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What High Court Sears Case May Mean for Section 363 Sales

Drew Parobek, a partner in the Vorys Cleveland office, and Thomas Loeb, an associate in the Vorys Columbus office, co-authored an article for Law360 titled “What High Court Sears Case May Mean for Section 363 Sales.”  The full text of the article is included below with permission from Law360.


The U.S. Supreme Court has agreed to hear a dispute between Mall of America owner MOAC Mall Holdings LLC and Transform Holdco LLC as to whether a lease Transform acquired at a bankruptcy sale can be challenged after that sale has closed.

The dispute pertains to the former three-story Sears Holding Corp. anchor store located at the sprawling Mall of America in Minnesota. Through a bankruptcy sale order, Transform Holdco purchased from Sears the right to assign Sears' lease covering the anchor store space to a third party.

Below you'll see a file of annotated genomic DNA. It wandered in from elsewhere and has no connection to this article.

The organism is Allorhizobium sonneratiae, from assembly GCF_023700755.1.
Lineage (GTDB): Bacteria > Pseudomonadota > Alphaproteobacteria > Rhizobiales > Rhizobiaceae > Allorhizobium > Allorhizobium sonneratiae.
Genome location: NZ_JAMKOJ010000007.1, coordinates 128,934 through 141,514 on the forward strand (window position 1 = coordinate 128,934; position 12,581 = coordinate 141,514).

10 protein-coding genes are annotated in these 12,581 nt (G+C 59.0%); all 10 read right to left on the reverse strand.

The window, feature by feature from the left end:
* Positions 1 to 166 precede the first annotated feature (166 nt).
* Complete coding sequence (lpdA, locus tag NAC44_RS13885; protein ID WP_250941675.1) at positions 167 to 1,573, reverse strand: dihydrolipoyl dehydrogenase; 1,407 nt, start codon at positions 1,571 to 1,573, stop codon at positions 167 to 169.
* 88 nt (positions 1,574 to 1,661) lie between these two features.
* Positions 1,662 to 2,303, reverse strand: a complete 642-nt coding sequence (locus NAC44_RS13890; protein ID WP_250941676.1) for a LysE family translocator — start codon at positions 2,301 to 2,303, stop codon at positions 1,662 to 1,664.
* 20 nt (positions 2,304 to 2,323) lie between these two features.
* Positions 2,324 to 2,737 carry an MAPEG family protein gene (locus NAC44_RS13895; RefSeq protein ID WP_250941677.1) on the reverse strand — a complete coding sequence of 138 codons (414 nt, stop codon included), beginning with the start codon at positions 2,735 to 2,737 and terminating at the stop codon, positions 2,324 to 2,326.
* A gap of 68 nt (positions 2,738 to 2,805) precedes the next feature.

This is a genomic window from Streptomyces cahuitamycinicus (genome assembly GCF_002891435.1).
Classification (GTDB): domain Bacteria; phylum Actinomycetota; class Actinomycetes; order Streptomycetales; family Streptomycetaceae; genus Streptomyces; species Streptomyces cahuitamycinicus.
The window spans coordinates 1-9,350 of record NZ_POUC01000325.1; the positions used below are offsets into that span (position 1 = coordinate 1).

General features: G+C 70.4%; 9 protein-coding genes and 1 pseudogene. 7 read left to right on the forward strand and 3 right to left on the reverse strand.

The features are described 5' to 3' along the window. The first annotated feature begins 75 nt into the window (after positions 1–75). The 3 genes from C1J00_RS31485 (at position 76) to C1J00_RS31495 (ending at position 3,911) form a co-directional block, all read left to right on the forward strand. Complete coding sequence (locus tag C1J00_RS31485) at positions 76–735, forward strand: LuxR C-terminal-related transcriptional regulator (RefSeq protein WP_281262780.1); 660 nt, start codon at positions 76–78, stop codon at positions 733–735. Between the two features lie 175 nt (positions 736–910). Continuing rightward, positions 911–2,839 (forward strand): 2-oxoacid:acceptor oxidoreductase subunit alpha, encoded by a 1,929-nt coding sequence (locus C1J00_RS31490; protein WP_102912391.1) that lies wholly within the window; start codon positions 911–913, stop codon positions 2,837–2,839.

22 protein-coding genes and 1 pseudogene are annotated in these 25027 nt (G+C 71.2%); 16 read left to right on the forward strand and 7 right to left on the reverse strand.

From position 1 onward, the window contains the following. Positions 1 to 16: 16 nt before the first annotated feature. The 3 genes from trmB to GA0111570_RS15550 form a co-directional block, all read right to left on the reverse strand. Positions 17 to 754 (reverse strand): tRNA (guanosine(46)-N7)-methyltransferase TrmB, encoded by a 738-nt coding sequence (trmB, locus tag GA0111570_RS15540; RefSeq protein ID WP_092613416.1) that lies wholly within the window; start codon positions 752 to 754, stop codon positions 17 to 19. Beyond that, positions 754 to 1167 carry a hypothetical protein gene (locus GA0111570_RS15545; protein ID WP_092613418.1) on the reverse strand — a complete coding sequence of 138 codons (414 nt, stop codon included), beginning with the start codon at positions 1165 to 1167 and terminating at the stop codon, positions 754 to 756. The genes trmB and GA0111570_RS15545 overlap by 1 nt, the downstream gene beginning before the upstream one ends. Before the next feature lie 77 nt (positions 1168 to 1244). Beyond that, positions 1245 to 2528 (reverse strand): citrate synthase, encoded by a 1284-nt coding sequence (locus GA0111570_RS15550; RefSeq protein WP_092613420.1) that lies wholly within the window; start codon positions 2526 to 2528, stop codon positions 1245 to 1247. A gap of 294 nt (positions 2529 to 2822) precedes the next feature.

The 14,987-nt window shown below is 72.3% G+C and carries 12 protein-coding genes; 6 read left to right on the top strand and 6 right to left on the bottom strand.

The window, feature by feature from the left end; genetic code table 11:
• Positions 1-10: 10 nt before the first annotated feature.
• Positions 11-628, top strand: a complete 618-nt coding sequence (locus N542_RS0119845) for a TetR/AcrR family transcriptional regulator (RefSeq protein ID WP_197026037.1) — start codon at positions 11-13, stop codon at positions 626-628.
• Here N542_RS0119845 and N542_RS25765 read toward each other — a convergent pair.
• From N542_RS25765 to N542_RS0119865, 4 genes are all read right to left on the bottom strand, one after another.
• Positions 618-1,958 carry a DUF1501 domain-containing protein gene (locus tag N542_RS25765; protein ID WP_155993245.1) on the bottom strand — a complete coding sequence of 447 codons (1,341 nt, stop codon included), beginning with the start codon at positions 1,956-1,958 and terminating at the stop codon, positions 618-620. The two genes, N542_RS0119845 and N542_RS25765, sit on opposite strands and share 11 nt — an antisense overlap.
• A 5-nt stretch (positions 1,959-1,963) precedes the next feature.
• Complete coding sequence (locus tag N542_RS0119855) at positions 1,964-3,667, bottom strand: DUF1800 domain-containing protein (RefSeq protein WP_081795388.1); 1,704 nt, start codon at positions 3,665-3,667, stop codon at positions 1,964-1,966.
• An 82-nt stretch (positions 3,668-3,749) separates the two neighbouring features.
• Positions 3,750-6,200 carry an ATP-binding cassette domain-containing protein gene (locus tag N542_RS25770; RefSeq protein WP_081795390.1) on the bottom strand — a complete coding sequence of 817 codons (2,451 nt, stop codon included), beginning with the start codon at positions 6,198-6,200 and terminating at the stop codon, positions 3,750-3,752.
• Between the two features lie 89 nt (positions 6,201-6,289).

After the bankruptcy sale closed, the bankruptcy court authorized Transform Holdco to assign the Sears lease to its wholly owned subsidiary, Transform Leaseco LLC.

Mall of America objected to this arrangement, in part because Transform Holdco is a nonretail entity that does not plan to occupy the space, and is therefore not an appropriate assignee of the lease under the Bankruptcy Code, in Mall of America's view.[1]

Transform Holdco LLC has thus far successfully argued that an appellate court does not have jurisdictional authority to review this aspect of the bankruptcy sale. However, Mall of America has successfully convinced the Supreme Court to chime in.

Sections 363(b)(1) and 363(m) of the Bankruptcy Code are at play here.

Section 363(b)(1) generally permits a bankruptcy trustee, after notice and hearing, to use, sell or lease property that belongs to the bankruptcy estate outside of the ordinary course of business.

Section 363(m) protects good faith purchasers at these bankruptcy sales, and states that the reversal or modification on appeal of a Section 363 bankruptcy sale or lease does not affect the validity of that sale or lease where the subject property was acquired in good faith, unless the sale or lease was stayed pending appeal.